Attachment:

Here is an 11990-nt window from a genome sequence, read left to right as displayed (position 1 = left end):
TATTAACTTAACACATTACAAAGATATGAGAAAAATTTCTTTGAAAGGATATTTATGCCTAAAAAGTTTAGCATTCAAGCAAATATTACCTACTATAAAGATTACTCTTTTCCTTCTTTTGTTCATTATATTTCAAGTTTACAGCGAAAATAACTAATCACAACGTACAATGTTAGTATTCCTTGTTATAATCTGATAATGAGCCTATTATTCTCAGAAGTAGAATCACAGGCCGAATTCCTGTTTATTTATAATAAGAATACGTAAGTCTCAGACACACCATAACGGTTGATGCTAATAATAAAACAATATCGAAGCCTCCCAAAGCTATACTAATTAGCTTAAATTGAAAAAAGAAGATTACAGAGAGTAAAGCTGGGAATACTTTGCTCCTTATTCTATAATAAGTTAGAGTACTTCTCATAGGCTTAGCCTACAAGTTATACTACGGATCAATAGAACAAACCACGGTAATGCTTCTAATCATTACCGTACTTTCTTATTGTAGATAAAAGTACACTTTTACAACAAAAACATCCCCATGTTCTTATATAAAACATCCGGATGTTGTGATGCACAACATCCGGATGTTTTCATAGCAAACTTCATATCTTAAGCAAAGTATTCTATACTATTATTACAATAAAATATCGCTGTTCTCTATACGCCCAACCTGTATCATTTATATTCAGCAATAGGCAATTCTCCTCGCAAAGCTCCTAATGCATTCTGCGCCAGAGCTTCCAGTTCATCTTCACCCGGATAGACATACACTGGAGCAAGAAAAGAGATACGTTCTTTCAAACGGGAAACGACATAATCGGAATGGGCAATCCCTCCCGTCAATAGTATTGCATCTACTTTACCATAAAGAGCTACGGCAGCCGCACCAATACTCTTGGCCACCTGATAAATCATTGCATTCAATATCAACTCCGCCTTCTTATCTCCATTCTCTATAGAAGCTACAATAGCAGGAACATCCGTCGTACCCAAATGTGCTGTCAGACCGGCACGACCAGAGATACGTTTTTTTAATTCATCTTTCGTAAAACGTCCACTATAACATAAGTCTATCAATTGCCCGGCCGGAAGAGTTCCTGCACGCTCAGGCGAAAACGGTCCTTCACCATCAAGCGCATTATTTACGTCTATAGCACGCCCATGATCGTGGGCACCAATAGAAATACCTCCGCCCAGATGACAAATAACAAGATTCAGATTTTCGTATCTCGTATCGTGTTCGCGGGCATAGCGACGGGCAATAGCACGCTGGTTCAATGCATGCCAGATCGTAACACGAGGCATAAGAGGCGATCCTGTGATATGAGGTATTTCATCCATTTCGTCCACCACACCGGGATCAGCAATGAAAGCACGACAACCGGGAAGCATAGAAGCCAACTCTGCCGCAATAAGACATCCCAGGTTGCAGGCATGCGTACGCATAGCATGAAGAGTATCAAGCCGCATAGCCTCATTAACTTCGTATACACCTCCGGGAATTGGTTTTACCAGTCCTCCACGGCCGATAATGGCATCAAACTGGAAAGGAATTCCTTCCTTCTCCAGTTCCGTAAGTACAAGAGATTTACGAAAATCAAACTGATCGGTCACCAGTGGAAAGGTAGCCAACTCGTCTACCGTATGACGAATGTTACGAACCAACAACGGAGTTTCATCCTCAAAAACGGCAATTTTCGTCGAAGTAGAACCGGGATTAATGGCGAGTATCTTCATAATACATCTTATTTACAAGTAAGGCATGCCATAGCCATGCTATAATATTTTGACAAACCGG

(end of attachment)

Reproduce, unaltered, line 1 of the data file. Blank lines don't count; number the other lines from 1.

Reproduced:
Here is an 11990-nt window from a genome sequence, read left to right as displayed (position 1 = left end):